4. An apparatus for operating at least one electric discharge lamp from an alternating power source, said apparatus comprising: an alternating power source, at least one electric discharge lamp at least one bilateral switch, means for repetitively driving said bilateral switch to a high impedance state and to a low impedance state in each half cycle of the alternating power source, an impedance element connected in shunt with said bilateral switch, circuit means including input leads for connection with the power source and output leads for connection with the electric discharge lamp to supply power from said power source to the lamp, said circuit means connecting said bilateral switch in circuit with at least one of said input leads and one of said output leads, said bilateral switch when driven from one of said impedance states to the other in each half cycle causing the energy supplied to said output leads to be changed from one level to a second level, said repetitive changing of said energy levels having a rate which varies as a function of the current drawn by said discharge lamp to dynamically balance the energy provided by said source with the energy required for operation of the electric discharge lamp.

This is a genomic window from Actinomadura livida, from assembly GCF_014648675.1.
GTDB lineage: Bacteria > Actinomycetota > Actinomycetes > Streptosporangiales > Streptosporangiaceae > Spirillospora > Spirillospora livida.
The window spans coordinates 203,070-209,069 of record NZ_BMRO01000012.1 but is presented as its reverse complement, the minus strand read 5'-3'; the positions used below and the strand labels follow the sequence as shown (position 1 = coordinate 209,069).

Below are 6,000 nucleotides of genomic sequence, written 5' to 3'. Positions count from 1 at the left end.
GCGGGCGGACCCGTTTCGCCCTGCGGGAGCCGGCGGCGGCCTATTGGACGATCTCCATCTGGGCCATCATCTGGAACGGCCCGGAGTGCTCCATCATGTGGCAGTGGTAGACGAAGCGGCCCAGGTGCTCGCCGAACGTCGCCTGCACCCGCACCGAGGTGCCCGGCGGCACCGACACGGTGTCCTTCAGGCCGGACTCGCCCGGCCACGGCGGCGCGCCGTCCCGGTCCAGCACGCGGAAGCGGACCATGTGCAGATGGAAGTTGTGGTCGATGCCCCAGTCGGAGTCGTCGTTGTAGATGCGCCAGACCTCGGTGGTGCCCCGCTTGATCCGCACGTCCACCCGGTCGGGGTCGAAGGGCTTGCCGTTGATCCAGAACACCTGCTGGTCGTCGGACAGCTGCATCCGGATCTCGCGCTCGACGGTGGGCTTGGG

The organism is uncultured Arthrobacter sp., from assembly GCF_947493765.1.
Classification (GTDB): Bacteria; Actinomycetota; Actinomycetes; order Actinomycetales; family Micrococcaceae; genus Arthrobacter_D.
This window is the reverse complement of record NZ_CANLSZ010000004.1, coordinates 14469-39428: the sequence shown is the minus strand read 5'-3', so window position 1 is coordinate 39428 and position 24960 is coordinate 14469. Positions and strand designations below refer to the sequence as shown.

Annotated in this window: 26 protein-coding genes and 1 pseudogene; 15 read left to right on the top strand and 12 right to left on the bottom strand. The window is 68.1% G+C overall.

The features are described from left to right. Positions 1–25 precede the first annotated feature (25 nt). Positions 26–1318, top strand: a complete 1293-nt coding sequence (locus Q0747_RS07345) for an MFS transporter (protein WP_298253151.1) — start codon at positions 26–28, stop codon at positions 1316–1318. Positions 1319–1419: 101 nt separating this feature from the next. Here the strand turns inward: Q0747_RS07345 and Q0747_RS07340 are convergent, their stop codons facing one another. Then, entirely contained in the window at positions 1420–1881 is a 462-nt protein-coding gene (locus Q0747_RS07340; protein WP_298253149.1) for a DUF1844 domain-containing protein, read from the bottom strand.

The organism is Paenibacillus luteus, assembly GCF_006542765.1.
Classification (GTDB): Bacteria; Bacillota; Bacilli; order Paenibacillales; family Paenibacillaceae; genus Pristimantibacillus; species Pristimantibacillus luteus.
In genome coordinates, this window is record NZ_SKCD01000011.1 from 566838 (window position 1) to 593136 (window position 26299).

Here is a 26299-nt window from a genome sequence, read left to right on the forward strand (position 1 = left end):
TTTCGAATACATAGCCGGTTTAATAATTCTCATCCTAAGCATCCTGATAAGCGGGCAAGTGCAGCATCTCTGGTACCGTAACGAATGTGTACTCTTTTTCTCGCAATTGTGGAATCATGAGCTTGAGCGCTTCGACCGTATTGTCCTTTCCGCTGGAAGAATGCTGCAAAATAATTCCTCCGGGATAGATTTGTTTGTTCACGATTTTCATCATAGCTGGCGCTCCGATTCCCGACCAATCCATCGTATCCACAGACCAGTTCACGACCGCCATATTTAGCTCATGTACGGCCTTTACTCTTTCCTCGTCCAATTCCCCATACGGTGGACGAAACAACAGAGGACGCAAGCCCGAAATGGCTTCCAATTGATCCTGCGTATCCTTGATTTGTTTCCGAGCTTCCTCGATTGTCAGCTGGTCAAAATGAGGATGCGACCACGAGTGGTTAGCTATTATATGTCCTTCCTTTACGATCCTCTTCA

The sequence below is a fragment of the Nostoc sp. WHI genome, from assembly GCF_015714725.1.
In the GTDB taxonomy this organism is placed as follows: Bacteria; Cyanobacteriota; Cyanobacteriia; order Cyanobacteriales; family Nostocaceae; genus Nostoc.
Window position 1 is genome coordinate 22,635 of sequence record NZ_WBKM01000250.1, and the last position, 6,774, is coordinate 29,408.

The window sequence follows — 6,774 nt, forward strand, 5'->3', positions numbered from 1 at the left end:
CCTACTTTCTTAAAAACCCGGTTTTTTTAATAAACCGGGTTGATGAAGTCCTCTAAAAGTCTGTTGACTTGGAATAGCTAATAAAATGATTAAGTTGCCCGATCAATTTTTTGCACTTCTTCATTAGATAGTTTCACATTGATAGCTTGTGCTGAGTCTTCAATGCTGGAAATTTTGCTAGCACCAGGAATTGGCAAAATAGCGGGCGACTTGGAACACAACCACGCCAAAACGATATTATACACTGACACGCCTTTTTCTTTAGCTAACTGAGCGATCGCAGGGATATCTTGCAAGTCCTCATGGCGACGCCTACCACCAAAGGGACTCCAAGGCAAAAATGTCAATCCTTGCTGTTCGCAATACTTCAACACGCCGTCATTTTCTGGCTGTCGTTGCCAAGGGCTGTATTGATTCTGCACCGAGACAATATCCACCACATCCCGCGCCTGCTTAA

5. A system for operating at least one electric discharge lamp from an alternating power source, said system comprising: an alternating power source, at least one electric discharge lamp, at least one bilateral switch, means for repetitively driving said bilateral switch to a high impedance state and to a low impedance state in each half cycle of the alternating power source, a first impedance element connected in shunt with said bilateral switch, an inductance connected in series circuit relation with said bilateral switch, circuit means including input leads for connection with the power source and output leads for connection with the electric discharge lamp to supply the output of the apparatus to the lamp, said circuit means connecting said bilateral switch in circuit with at least one of said input leads and one of said output leads, said bilateral switch when driven from one of said impedance states to the other in each half cycle causing the energy supplied to said output leads to be changed from one level to a second level, a feedback device coupled to said lamp for indicating the energy utilized by said lamp, and means coupling said feedback device to said driving means for repetitively changing said energy levels at a rate proportional to the energy utilized by said lamp to vary the impedance of said inductance and dynamically balance the energy provided by said source with the energy required for operation of the electric discharge lamp.